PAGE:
Description: A new plutonium wound monitor has been developed at Los Alamos to upgrade a system which has been in use for about five years. The instrument, called a Computerized Wound Screening System, is designed around a readily available personal computer. It includes a full-function 256-channel pulse height analyzer and software necessary to calculate plutonium and americium activity from a spectrum. This new system provides medical and health physics personnel with considerable flexability in recognizing and recording situations where a wound incurred in a plutonium processing facility might be contaminated. This flexibility includes fast, accurate determination of contaminants in a wound, hard copy printout of results, and full patient logging capabilities via flexible disk storage. Use of a low cost computer greatly simplifies hardware and software design, and makes duplication of the instrument very simple and inexpensive.
Date: January 1, 1983
Creator: Waechter, D.A.; Brake, R.J.; Vasilik, D.G. & Erkkila, B.H.
Partner: UNT Libraries Government Documents Department

Performance of low pressure tissue equivalent chambers and a new method for parameterizing the dose equivalent

Description: The performance of spherical tissue equivalent chambers with equivalent diameters between 0.5 and 2..mu.. was tested experimentally using monoenergetic and polyenergetic neutron sources in the energy region of 10 keV to 14.5 MeV. Theoretical calculations were performed in order to obtain a simple algorithm for deriving the dose equivalent from the measured data. The algorithm relates the number of recoil particles to the dose equivalent, rather than having a one-to-one correspondence between the lineal energy and the linear energy transfer of the recoil particles. The calculations took into account neutron interactions with hydrogen atoms in the chamber wall as well as in the gas, and also the finite energy resolution determined by both the detector and the electronic system. Qualitatively, the calculations well dscribe the experimental results. The algorithm that was developed determines the neutron dose equivalent, from the data of the 0.5..mu.. chamber, to better than +-20% over the energy range of 30 keV to 14.5 MeV. The same algorithm also determines the dose equivalent from the data of the 2..mu.. chamber to better than +-20% over the energy of 70 keV to 14.5 MeV. The efficiency of the chambers is low and has an average value of 330 counts per mrem, or equivalently about 0.2 c/s per mrem/h. This efficiency enables the measurement of dose equivalent rates only above 100 mrem/h for an integration period of 3 seconds. However, integrated dose equivalents can be mesured as low as 0.1 mrem.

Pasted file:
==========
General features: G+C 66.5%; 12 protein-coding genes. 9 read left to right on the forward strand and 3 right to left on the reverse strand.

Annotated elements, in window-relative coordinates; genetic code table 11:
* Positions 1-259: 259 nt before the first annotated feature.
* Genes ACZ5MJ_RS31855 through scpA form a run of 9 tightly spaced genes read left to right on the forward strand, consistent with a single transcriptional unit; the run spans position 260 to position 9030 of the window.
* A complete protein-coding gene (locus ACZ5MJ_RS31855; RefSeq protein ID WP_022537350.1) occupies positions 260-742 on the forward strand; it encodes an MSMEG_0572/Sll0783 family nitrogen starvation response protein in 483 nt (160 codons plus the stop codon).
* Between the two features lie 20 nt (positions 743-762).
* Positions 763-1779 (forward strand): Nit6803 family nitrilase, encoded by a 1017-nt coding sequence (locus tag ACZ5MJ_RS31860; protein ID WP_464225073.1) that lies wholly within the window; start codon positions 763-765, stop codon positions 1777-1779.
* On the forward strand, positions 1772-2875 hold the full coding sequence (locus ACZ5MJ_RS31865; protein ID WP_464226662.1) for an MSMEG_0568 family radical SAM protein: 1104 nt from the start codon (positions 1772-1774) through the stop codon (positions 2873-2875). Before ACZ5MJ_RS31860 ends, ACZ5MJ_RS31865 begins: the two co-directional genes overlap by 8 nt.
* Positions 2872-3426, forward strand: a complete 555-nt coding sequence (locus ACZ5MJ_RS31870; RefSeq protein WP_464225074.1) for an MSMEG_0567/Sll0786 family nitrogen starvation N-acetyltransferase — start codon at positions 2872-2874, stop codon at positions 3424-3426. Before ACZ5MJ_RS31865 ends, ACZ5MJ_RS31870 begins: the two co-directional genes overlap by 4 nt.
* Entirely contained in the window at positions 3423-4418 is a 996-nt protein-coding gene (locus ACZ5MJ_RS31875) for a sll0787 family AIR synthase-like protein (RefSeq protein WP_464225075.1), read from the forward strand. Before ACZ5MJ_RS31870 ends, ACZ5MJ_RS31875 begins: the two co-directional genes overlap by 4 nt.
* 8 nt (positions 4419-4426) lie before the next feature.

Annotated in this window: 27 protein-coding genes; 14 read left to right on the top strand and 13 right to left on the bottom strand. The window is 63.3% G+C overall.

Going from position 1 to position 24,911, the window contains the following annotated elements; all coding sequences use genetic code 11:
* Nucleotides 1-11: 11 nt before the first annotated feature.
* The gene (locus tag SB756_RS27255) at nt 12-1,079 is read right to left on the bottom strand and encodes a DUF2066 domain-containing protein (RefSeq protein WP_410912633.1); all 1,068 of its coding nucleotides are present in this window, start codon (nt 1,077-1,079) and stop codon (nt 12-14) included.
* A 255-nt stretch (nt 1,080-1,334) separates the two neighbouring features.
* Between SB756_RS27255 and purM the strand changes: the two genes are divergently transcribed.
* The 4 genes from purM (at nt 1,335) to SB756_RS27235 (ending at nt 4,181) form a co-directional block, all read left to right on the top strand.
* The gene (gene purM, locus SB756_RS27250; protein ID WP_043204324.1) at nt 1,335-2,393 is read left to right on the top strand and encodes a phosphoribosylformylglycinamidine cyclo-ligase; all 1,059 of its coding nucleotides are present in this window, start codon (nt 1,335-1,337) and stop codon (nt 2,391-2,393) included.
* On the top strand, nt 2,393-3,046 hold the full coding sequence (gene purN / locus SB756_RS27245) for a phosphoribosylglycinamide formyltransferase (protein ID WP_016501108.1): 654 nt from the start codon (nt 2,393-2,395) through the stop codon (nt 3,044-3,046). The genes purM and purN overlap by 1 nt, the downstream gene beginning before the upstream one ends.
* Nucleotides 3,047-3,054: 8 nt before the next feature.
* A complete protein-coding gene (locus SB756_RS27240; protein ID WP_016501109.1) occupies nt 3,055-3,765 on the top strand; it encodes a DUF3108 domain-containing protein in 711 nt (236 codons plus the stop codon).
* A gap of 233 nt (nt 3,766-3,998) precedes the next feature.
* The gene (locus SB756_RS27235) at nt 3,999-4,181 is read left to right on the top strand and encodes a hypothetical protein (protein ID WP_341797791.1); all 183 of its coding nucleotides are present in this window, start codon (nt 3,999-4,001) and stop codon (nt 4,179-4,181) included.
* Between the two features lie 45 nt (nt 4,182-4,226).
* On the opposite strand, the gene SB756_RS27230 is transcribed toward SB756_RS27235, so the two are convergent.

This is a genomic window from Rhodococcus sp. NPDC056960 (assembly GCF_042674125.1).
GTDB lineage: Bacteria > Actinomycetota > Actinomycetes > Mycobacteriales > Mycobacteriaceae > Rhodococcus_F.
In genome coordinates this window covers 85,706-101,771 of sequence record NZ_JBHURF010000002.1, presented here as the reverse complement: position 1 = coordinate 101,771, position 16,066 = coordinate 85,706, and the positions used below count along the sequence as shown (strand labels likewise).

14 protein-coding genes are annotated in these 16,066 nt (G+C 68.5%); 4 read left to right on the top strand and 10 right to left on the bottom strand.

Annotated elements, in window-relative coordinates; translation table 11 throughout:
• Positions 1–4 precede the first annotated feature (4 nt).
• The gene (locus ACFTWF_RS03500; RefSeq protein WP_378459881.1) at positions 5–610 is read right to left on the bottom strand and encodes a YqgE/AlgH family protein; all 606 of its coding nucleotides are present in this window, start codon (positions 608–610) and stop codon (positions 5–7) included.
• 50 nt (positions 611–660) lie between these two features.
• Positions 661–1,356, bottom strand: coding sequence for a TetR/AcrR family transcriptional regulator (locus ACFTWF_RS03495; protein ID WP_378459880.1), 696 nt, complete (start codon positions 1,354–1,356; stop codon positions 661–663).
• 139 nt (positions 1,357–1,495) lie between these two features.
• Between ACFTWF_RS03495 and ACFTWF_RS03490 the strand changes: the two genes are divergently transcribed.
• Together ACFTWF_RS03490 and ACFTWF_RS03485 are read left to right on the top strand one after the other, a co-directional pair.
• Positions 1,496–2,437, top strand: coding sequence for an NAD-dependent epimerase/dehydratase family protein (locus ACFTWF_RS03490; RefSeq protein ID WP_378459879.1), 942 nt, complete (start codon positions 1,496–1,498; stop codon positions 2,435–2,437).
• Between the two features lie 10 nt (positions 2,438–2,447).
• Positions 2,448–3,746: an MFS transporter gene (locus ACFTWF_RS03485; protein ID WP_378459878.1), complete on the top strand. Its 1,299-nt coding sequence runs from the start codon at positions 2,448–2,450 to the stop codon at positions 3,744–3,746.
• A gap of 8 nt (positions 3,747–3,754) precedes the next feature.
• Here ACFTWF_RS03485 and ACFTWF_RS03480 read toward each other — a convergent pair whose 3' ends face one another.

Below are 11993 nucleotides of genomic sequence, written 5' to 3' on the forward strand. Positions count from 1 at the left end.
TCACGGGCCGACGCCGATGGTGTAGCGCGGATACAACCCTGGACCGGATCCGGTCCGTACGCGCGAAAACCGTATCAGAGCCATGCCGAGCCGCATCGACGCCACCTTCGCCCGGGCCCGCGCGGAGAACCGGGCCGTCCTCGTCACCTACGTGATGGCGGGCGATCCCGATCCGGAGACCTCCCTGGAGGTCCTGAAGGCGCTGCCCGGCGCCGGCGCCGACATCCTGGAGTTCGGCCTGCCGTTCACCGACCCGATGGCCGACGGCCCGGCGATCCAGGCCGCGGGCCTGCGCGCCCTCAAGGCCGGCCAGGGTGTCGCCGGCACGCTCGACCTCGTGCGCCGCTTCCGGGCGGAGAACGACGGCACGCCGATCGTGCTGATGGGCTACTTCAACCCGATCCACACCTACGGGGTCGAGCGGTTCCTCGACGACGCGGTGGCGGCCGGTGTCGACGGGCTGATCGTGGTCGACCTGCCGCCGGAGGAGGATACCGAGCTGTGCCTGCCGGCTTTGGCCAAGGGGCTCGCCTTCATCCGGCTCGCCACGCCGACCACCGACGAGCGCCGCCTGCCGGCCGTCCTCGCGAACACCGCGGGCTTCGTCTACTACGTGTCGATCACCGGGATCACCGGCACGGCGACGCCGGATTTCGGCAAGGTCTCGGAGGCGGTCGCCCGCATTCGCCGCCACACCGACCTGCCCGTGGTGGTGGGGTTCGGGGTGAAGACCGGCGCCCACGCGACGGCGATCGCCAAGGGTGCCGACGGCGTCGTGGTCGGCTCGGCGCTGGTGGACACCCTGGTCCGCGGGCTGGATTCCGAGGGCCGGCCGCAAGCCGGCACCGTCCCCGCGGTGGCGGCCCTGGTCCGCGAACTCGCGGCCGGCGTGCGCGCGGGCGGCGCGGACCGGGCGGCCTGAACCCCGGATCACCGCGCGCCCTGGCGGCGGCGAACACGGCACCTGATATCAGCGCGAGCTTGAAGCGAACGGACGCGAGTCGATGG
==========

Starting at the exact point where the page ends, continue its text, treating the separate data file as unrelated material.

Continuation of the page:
Date: September 1, 1986
Creator: Eisen, Y.; Vasilik, D.G.; Brake, R.J.; Erkkila, B.H. & Littlejohn, G.J.
Partner: UNT Libraries Government Documents Department

An optimal target-filter system for electron beam generated x-ray spectra

Description: An electron beam generated x-ray spectrum consists of characteristic x rays of the target and continuous bremsstrahlung. The percentage of characteristic x rays over the entire energy spectrum depends on the beam energy and the filter thickness. To determine the optimal electron beam energy and filter thickness, one can either conduct many experimental measurements, or perform a series of Monte Carlo simulations. Monte Carlo simulations are shown to be an efficient tool for determining the optimal target-filter system for electron beam generated x-ray spectra. Three of the most commonly used low-energy x-ray metal targets (Cu, Zn and Mo) are chosen for this study to illustrate the power of Monte Carlo simulations.
Date: April 1, 1994
Creator: Hsu, Hsiao-Hua; Vasilik, D. G. & Chen, J.
Partner: UNT Libraries Government Documents Department

The use of microdosimetric techniques in radiation protection measurements

Description: A major objective of radiation protection is to determine the dose equivalent for routine radiation protection applications. As microdosimetry has developed over approximately three decades, its most important application has been in measuring radiation quality, especially in radiation fields of unknown or inadequately known energy spectra. In these radiation fields, determination of dose equivalent is not straightforward; however, the use of microdosimetric principles and techniques could solve this problem. In this paper, the authors discuss the measurement of lineal energy, a microscopic analog to linear energy transfer, and demonstrate the development and implementation of the variance-covariance method, a novel method in experimental microdosimetry. This method permits the determination of dose mean lineal energy, an essential parameter of radiation quality, in a radiation field of unknown spectrum, time-varying dose rate, and high dose rate. Real-time monitoring of changes in radiation quality can also be achieved by using microdosimetric techniques.
Date: January 1, 1997
Creator: Chen, J.; Hsu, H.H.; Casson, W.H. & Vasilik, D.G.
Partner: UNT Libraries Government Documents Department